A Rage in Harlem

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Vintage Books, 1957 - Fiction - 159 pages
73 Reviews

A Rage in Harlem is a ripping introduction to Coffin Ed Johnson and Grave Digger Jones, patrolling New York City's roughest streets in Chester Himes's groundbreaking Harlem Detectives series. 
 
For love of fine, wily Imabelle, hapless Jackson surrenders his life savings to a con man who knows the secret of turning ten-dollar bills into hundreds--and then he steals from his boss, only to lose the stolen money at a craps table. Luckily for him, he can turn to his savvy twin brother, Goldy, who earns a living--disguised as a Sister of Mercy--by selling tickets to Heaven in Harlem.  With Goldy on his side, Jackson is ready for payback.

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Astonishing. What a terrific writer. - Goodreads
Flashes of brilliance in the muscular prose. - Goodreads
My new favourite writer. - Goodreads
People are missing out on a great writer. - Goodreads
Chester Himes superb writer. - Goodreads
The writing is strong and vivid--the world seems alive. - Goodreads

Review: A Rage in Harlem (Harlem Cycle #1)

User Review  - Miriam - Goodreads

I read this to flesh out my understanding of Chester Himes's writing, after having read his autobiography. He made a lot of this book and the succeeding ones in his detective cycle--gotta love Coffin ... Read full review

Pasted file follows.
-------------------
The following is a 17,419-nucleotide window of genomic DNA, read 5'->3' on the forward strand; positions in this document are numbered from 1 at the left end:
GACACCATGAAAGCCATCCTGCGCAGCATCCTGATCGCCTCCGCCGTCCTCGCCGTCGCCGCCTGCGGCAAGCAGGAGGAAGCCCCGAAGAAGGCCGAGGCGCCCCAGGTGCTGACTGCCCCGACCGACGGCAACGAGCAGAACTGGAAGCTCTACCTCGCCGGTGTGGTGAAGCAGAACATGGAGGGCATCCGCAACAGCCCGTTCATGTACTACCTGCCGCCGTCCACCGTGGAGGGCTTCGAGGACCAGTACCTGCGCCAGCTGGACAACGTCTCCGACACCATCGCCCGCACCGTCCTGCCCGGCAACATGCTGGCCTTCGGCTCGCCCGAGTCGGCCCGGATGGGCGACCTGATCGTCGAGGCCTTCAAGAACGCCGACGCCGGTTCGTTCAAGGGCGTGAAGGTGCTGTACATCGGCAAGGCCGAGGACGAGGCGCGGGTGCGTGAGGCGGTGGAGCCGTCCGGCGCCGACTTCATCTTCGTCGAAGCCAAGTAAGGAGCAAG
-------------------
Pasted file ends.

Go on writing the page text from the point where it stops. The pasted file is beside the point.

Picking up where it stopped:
Review: A Rage in Harlem (Harlem Cycle #1)

User Review  - Ben Ostrander - Goodreads

I will be reading more of Chester Himes. Really gets the dialogue down perfect. Read full review

Contents

Section 1
5
Section 2
12
Section 3
19
Copyright

4 other sections not shown

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About the author (1957)

Chester (Bomar) Himes began his writing career while serving in the Ohio State Penitentiary for armed robbery from 1929 - 1936.  His account of the horrific 1930 Penitentiary fire that killed over three hundred men appeared inEsquirein 1932 and from this Himes was able to get other work published.  From his first novel,If He Hollers Let Him Go(1945), Himes dealt with the social and psychological repercussions of being black in a white-dominated society.  Beginning in 1953, Himes moved to Europe, where he lived as an expatriate in France and Spain.  There, he met and was strongly influenced by Richard Wright.  It was in France that he began his best-known series of crime novels---includingCotton Comes to Harlem(1965) andRun Man Run(1966)---featuring two Harlem policemen Gravedigger Jones and Coffin Ed Johnson.  As with Himes's earlier work, the series is characterized by violence and grisly, sardonic humor.

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